Official Betting and US Sports Betting Regulations

official betting

Since the Supreme Court overturned PASPA in 2018, US state and tribal regulators have had the opportunity to establish sports betting frameworks, benefiting their residents with new revenue streams and consumer protections. But the landscape remains volatile, shaped by key directives, diverse laws and competing interests. Official betting is one such issue, with leagues seeking a role as primary stakeholders and profits from US sports betting.

Amid the ongoing debate over legal sports betting, the NBA and MLB have pressed for official data mandates as part of their efforts to shape US regulatory policy. Official data explains the specific information and statistical methodologies that pro sports leagues use to create their games, a crucial factor in determining the outcome of a sporting event.

Leagues want to make sure that any betting activity is accurate, fair and consistent, and that it does not skew the odds. But, at the same time, they must balance this desire with their own interest in maximizing the amount of money wagered on their games. This is especially true of major league baseball, which has a strict rule against gambling that prohibits players and officials from placing bets on the games in which they are playing. In fact, any player, umpire or club or league official who places a bet on a game that is part of his or her duties is permanently ineligible to play in Major League Baseball, and such individuals are also permanently banned from the Baseball Hall of Fame.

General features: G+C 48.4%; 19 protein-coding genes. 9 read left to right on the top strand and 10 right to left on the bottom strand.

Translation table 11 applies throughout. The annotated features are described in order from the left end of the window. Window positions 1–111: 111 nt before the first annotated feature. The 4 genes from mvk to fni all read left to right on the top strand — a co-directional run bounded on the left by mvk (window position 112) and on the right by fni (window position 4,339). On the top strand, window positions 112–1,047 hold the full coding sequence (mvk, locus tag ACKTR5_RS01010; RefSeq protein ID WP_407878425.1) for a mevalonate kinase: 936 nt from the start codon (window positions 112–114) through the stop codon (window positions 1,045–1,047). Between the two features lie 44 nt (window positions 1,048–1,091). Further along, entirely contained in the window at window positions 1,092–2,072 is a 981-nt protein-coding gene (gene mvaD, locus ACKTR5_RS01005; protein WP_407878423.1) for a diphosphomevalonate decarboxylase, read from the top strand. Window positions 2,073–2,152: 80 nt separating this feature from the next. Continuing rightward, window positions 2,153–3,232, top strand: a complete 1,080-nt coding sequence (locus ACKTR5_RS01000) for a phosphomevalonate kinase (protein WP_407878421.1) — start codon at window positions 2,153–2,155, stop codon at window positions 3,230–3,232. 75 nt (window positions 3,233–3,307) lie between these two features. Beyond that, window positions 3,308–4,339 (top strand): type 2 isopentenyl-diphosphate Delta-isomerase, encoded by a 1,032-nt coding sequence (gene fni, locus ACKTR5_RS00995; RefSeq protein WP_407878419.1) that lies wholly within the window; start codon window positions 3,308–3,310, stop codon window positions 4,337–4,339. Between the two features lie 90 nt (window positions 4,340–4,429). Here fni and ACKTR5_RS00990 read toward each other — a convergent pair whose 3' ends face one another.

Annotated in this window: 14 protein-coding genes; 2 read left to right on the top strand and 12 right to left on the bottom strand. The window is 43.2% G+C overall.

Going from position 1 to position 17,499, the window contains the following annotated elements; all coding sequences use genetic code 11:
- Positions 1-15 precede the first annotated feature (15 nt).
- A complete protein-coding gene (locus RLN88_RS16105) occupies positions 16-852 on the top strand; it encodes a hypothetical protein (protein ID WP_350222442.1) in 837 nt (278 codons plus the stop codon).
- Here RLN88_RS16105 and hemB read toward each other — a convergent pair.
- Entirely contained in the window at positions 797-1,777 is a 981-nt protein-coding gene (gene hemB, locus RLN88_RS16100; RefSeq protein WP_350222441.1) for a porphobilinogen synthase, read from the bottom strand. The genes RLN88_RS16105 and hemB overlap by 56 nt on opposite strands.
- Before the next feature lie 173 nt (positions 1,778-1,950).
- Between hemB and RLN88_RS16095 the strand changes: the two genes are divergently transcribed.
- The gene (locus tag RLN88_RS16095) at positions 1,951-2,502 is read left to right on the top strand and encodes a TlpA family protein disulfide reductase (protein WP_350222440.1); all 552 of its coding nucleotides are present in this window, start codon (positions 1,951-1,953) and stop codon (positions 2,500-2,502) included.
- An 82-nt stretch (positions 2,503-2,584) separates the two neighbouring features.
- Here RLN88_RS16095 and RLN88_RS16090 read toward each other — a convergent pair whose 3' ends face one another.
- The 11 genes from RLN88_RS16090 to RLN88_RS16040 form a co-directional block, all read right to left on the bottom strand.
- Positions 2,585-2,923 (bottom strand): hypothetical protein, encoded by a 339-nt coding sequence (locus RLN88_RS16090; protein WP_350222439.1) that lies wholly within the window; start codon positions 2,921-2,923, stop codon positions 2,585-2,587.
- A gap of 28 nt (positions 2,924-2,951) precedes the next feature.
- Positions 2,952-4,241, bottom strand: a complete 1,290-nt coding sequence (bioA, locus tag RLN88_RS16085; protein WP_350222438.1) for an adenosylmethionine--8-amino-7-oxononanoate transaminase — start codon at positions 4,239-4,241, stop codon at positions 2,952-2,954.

In recent years, the NBA and MLB have made their pitch for official data mandates to legislators and regulators, with the leagues seeking a direct cut of the top of all US sports betting handle. The quest for official data has supplanted the integrity fee as the leagues’ preferred method of seeking profits from US sports betting, although the latter remains on the table as a potential alternative to a data mandate.

The NCAA is also pushing for changes in sports betting regulations, with a goal of protecting student-athletes from harassment and coercion by people who bet on their games. In a 2023 survey of campus compliance directors, 27% of autonomy schools reported that they had dealt with a sports-betting-related issue involving a student-athlete within the past year. This reflects the widespread concern that the proliferation of sports betting in the United States threatens the health and safety of young athletes, encourages irresponsible behavior among college-age students, and undermines the integrity of NCAA competition.